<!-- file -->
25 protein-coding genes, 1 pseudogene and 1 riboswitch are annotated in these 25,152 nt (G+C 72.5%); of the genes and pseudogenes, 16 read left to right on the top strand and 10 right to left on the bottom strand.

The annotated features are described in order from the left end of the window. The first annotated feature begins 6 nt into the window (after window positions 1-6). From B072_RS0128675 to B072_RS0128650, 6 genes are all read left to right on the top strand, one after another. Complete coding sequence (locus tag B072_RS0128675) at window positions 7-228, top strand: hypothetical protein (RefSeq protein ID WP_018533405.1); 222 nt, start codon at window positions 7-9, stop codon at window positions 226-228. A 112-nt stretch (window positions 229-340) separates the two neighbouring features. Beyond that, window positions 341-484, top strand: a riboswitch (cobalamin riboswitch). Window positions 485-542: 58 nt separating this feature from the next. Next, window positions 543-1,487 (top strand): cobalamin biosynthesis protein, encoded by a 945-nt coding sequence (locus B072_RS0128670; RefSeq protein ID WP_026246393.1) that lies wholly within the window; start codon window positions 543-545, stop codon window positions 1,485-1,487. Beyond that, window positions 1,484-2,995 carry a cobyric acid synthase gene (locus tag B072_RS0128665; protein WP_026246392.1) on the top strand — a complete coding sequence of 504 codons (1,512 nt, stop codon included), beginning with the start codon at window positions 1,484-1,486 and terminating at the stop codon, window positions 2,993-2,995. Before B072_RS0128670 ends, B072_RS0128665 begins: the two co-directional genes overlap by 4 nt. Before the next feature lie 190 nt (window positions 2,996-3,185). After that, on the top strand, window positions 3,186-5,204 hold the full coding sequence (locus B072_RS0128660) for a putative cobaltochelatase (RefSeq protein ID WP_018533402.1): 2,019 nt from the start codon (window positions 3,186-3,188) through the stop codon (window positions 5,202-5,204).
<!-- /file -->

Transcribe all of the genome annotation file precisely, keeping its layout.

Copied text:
25 protein-coding genes, 1 pseudogene and 1 riboswitch are annotated in these 25,152 nt (G+C 72.5%); of the genes and pseudogenes, 16 read left to right on the top strand and 10 right to left on the bottom strand.

The annotated features are described in order from the left end of the window. The first annotated feature begins 6 nt into the window (after window positions 1-6). From B072_RS0128675 to B072_RS0128650, 6 genes are all read left to right on the top strand, one after another. Complete coding sequence (locus tag B072_RS0128675) at window positions 7-228, top strand: hypothetical protein (RefSeq protein ID WP_018533405.1); 222 nt, start codon at window positions 7-9, stop codon at window positions 226-228. A 112-nt stretch (window positions 229-340) separates the two neighbouring features. Beyond that, window positions 341-484, top strand: a riboswitch (cobalamin riboswitch). Window positions 485-542: 58 nt separating this feature from the next. Next, window positions 543-1,487 (top strand): cobalamin biosynthesis protein, encoded by a 945-nt coding sequence (locus B072_RS0128670; RefSeq protein ID WP_026246393.1) that lies wholly within the window; start codon window positions 543-545, stop codon window positions 1,485-1,487. Beyond that, window positions 1,484-2,995 carry a cobyric acid synthase gene (locus tag B072_RS0128665; protein WP_026246392.1) on the top strand — a complete coding sequence of 504 codons (1,512 nt, stop codon included), beginning with the start codon at window positions 1,484-1,486 and terminating at the stop codon, window positions 2,993-2,995. Before B072_RS0128670 ends, B072_RS0128665 begins: the two co-directional genes overlap by 4 nt. Before the next feature lie 190 nt (window positions 2,996-3,185). After that, on the top strand, window positions 3,186-5,204 hold the full coding sequence (locus B072_RS0128660) for a putative cobaltochelatase (RefSeq protein ID WP_018533402.1): 2,019 nt from the start codon (window positions 3,186-3,188) through the stop codon (window positions 5,202-5,204).